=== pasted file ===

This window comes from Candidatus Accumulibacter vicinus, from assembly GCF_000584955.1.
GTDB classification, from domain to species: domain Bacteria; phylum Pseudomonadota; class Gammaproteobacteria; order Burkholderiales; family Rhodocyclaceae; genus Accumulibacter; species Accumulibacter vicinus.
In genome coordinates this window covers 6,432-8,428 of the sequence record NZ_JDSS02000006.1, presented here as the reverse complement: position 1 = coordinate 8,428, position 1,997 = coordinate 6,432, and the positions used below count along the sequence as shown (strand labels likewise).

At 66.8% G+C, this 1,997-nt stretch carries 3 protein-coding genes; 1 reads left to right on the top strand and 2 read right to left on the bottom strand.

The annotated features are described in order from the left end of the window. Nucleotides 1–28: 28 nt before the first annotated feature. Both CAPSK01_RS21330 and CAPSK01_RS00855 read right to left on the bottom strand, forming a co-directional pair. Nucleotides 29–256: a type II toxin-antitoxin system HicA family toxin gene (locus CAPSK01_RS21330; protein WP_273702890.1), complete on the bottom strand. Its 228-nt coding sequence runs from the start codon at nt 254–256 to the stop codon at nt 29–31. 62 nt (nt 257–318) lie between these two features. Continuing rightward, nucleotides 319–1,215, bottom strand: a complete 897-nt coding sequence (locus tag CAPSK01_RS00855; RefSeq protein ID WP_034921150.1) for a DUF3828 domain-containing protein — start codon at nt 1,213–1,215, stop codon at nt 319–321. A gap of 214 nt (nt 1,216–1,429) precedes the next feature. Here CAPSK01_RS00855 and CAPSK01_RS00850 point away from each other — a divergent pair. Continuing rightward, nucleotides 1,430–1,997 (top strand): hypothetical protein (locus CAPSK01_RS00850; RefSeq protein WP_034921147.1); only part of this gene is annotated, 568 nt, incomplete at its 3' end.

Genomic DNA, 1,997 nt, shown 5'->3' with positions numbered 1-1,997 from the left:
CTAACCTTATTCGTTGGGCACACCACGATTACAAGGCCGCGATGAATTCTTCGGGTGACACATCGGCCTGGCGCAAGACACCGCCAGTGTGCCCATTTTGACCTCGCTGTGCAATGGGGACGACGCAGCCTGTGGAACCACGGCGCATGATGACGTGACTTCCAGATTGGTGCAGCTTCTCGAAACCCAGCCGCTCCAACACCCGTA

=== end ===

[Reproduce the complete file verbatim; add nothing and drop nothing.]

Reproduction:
This window comes from Candidatus Accumulibacter vicinus, from assembly GCF_000584955.1.
GTDB classification, from domain to species: domain Bacteria; phylum Pseudomonadota; class Gammaproteobacteria; order Burkholderiales; family Rhodocyclaceae; genus Accumulibacter; species Accumulibacter vicinus.
In genome coordinates this window covers 6,432-8,428 of the sequence record NZ_JDSS02000006.1, presented here as the reverse complement: position 1 = coordinate 8,428, position 1,997 = coordinate 6,432, and the positions used below count along the sequence as shown (strand labels likewise).

At 66.8% G+C, this 1,997-nt stretch carries 3 protein-coding genes; 1 reads left to right on the top strand and 2 read right to left on the bottom strand.

The annotated features are described in order from the left end of the window. Nucleotides 1–28: 28 nt before the first annotated feature. Both CAPSK01_RS21330 and CAPSK01_RS00855 read right to left on the bottom strand, forming a co-directional pair. Nucleotides 29–256: a type II toxin-antitoxin system HicA family toxin gene (locus CAPSK01_RS21330; protein WP_273702890.1), complete on the bottom strand. Its 228-nt coding sequence runs from the start codon at nt 254–256 to the stop codon at nt 29–31. 62 nt (nt 257–318) lie between these two features. Continuing rightward, nucleotides 319–1,215, bottom strand: a complete 897-nt coding sequence (locus tag CAPSK01_RS00855; RefSeq protein ID WP_034921150.1) for a DUF3828 domain-containing protein — start codon at nt 1,213–1,215, stop codon at nt 319–321. A gap of 214 nt (nt 1,216–1,429) precedes the next feature. Here CAPSK01_RS00855 and CAPSK01_RS00850 point away from each other — a divergent pair. Continuing rightward, nucleotides 1,430–1,997 (top strand): hypothetical protein (locus CAPSK01_RS00850; RefSeq protein WP_034921147.1); only part of this gene is annotated, 568 nt, incomplete at its 3' end.

Genomic DNA, 1,997 nt, shown 5'->3' with positions numbered 1-1,997 from the left:
CTAACCTTATTCGTTGGGCACACCACGATTACAAGGCCGCGATGAATTCTTCGGGTGACACATCGGCCTGGCGCAAGACACCGCCAGTGTGCCCATTTTGACCTCGCTGTGCAATGGGGACGACGCAGCCTGTGGAACCACGGCGCATGATGACGTGACTTCCAGATTGGTGCAGCTTCTCGAAACCCAGCCGCTCCAACACCCGTA